We recently kicked off the newest iteration of C1 PlayLab, and in the coming months, we’ll be using some of our time during our PlayLab Master Classes to discuss big ideas and current issues that are relevant to working playwrights. This month we are exploring the themes of Character and Identity — here are a few pieces of writing that will serve as a springboard for our conversation during this month’s PlayLab session.
My Parents Were Tiger People: christopher oscar peña chats about writing race with A. Rey Pamatmat via HowlRound
A. Rey Pamatmat is our PlayLab guest this month, and this conversation is a great one to get us thinking about how one’s personal identity and experience can impact a play, as well as what it means to craft characters from a variety of backgrounds:
People need to be okay with labels evolving and redefining themselves. I also wish plays were experienced on their own. The context of the writer’s identity is totally exciting…afterward. Let that add to the conversation, not be it.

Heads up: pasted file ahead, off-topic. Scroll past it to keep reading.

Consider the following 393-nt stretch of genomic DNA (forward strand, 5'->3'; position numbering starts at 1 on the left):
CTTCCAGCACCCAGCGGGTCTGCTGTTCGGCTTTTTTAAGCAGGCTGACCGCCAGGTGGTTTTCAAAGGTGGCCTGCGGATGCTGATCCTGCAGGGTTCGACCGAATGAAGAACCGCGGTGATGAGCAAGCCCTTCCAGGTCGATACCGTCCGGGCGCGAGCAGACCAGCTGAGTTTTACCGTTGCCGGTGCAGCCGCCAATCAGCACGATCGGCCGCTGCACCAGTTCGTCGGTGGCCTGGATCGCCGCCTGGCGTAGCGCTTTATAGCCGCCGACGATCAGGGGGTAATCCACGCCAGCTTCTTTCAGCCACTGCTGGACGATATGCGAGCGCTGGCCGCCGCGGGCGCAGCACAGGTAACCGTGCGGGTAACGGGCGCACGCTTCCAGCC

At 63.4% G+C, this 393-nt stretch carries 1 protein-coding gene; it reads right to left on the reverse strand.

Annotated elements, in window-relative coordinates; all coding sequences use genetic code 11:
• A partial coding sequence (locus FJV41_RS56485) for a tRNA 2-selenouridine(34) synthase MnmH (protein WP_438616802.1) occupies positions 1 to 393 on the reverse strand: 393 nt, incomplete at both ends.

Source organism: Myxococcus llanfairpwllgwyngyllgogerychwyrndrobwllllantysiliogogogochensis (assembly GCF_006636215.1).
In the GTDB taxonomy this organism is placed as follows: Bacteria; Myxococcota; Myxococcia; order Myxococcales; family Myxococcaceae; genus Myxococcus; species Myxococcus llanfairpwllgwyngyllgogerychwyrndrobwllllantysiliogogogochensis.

Artistic Authority Series – Part One and Part Two via Jacqueline Lawton’s blog.
In these two posts, playwrights Kia Corthron, Jorge Ignacio Cortiñas, Kristoffer Diaz, Marcus Gardley, and several others all offer their thoughts on the ethics of writing characters from a different racial or ethnic identity than one’s self.
Are we ethically entitled to write outside of our own ethnicity (however we define any of those loaded terms)? If we do, are there any ground rules? Are we obligated to educate ourselves (even minimally) about a culture before assuming the authority to give voice to characters of that culture? Or is any such suggestion a hindrance to the creative process, at worst tantamount to censorship?